Sunday, July 11, 2010

Catechesis with Hispanics: Plan With the People, Not For the People

OK, my discernment about stepping up to the commitment to volunteer as adult faith formation coordinator in my mostly Hispanic parish is coming to a conclusion... and I have just found affirmation for my gut feelings.  Tonight I read through both the 1987 National Pastoral Plan for Hispanic Ministry and the 2002 update Encuentro & Mission: A Renewed Pastoral Framework for Hispanic Ministry. There is much wisdom in these two short documents - but for me they are also a source of some frustration that this vision seems largely unrealized in my own diocese. I suspect this is true in many places, however. Anyhow, I am always an advocate for working to change what I can and moving on from that over which I have little or no influence.

In my reflection about whether I would accept the challenge at my parish of following through in organizing adult faith formation, I came to the conclusion on my own that I could never do this as a "lone wolf" - as an Anglo imposing events and programs on the Spanish-speaking community- but would need the cooperation of a team from the Hispanic community.  A statement in Encuentro & Mission literally jumped off the page tonight:  number 4 under Pastoral Responses and Principles for Hispanic Ministry:  "Plan With the People, Not For the People."  The document urges grassroots consultation, saying "it is an effective tool for responding to the pastoral challenges found in parishes throughout the country." (44)

The biggest part of the pastoral challege in my parish? In the past, when we have offered something planned and sponsored by the parish and invited the community to participate, only a few have responded.  One year, I attempted to deliver a Lenten afternoon of reflection bilingually - but when we started, no Hispanics were in the room.  About 45 minutes a handful of Hispanic young people wandered in and I asked our Spanish-speaking DRE to take the outline in and work with them on the discussion questions. The event was disappointing. But several years down the road, I see in part why.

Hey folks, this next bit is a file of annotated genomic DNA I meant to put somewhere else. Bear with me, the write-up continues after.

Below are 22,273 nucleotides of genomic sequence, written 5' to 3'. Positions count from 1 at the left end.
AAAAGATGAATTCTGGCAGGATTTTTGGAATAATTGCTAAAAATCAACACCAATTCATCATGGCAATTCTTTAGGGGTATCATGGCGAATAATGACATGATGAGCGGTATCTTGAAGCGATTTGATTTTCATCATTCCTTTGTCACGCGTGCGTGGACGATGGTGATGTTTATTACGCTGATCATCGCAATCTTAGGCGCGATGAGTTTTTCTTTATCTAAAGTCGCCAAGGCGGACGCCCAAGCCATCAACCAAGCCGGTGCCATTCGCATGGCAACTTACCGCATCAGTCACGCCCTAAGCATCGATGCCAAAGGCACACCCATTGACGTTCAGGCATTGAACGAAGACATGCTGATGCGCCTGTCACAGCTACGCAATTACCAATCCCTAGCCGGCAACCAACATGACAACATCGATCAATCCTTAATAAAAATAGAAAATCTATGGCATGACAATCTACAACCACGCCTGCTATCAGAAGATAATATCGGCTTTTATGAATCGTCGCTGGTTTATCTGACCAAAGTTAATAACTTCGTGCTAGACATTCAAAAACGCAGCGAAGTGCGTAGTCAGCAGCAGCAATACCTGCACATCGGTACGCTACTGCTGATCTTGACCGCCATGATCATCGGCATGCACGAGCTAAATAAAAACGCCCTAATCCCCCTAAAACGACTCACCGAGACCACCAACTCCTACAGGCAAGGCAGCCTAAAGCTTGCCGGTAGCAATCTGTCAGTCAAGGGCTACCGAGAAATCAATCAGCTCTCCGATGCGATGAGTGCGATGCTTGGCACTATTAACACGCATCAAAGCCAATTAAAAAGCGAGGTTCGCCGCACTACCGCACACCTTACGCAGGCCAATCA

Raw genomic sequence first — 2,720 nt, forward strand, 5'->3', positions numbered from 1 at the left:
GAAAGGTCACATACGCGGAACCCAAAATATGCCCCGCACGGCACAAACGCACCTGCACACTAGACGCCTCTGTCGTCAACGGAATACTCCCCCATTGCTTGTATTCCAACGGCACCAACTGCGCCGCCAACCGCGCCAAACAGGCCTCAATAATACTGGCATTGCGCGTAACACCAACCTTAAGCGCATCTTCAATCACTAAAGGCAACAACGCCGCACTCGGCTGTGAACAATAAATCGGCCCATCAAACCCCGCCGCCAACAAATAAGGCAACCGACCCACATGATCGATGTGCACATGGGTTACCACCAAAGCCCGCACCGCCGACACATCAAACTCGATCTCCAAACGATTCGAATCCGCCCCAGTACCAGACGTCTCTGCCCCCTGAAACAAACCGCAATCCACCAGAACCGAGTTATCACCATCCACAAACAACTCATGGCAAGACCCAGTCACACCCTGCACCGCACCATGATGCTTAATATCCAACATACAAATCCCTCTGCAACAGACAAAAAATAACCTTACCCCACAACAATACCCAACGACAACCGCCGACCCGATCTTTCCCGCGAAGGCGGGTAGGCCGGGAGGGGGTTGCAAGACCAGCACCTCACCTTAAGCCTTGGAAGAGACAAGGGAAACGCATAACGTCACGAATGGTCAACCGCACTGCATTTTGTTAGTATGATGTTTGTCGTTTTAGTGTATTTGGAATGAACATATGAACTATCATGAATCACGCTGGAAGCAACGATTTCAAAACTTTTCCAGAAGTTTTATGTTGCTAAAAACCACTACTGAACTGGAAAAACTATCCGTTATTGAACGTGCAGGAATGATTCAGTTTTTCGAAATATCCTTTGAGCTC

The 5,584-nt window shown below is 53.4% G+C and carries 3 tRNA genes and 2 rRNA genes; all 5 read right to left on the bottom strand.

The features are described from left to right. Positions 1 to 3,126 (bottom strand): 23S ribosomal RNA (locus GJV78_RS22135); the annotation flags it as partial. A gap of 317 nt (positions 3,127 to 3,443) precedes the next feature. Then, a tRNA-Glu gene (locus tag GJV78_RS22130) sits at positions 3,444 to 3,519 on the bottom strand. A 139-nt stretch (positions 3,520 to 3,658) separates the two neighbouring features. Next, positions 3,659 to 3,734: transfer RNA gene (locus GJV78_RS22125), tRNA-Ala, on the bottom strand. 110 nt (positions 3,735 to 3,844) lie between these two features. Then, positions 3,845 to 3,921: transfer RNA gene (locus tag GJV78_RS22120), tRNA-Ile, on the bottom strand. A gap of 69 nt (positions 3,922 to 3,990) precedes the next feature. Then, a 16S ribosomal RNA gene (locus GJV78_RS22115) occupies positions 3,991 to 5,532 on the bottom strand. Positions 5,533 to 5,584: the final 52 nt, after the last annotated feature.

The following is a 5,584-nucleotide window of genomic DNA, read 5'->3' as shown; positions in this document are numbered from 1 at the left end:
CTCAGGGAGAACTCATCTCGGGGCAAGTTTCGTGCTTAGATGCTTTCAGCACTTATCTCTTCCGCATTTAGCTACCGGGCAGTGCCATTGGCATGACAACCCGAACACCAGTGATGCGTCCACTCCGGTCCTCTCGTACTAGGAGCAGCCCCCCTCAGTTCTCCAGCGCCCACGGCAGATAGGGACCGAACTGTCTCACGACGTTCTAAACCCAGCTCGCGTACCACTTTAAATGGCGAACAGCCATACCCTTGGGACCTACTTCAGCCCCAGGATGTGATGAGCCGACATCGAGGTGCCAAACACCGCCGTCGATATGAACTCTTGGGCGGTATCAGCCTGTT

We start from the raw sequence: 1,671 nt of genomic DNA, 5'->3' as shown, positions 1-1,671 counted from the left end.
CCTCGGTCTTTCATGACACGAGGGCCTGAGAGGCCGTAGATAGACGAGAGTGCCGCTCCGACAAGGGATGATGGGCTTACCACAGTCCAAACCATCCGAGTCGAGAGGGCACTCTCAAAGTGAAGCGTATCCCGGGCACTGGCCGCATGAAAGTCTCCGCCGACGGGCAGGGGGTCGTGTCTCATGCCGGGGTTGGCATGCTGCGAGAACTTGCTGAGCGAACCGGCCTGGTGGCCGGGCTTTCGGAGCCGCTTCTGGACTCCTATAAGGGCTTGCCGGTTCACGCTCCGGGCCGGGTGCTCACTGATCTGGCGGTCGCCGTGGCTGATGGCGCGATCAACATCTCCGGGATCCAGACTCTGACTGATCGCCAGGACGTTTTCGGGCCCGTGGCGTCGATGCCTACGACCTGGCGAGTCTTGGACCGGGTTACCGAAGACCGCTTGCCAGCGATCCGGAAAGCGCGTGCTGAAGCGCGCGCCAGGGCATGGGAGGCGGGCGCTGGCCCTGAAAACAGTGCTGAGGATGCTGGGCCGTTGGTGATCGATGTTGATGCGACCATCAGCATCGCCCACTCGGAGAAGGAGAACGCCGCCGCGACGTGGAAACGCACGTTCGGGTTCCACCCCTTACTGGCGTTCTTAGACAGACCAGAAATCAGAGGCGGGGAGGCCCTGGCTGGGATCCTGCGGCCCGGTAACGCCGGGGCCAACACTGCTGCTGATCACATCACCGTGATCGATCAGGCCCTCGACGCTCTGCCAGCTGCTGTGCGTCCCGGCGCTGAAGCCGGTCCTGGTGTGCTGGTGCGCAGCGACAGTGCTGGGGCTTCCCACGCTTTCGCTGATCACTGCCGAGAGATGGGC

Similarly, a year and a half ago, during Lent, we offered an English parish mission and a simultaneous Spanish one on a similar topic. While we got participation from probably about a fifth of the English-speaking community, for the first couple of days attendance at the Spanish one was mimimal - the last day, the group was respectable, as word of mouth got out about the quality of the experience.

Our failure to "plan with the people" most likely meant that the offerings in both cases were not seen by them as relevant to their very community-and-family-based faith. Instead, these were something imposed from outside. The fact that the second event grew in participation was due to community members inviting each other personally - which is apparently the way it works best.

Inter-cultural communication, I am learning, is not easy. It takes hard work, commitment, perseverence, and above all, love. I only hope I can be worthy of this service. I am spending time this summer trying to formulate a vision and some strategies - one more document - I want to browse through the 2007 Concluding Document for the V General Conference of the Bishops of Latin America and the Carribean at Aparecida - the sections on catechesis and evangelization could be helpful.

At the last Pastoral Council meeting at my parish, when I indicated I would consider serving as adult faith formation coordinator, one of the Hispanic members of the council came up to me after and offered to find me some people from their community to work with me.   I think, all in all, the Holy Spirit is in charge of this one, not me - since the pieces seem to be trying to fall into place.

No comments:

Post a Comment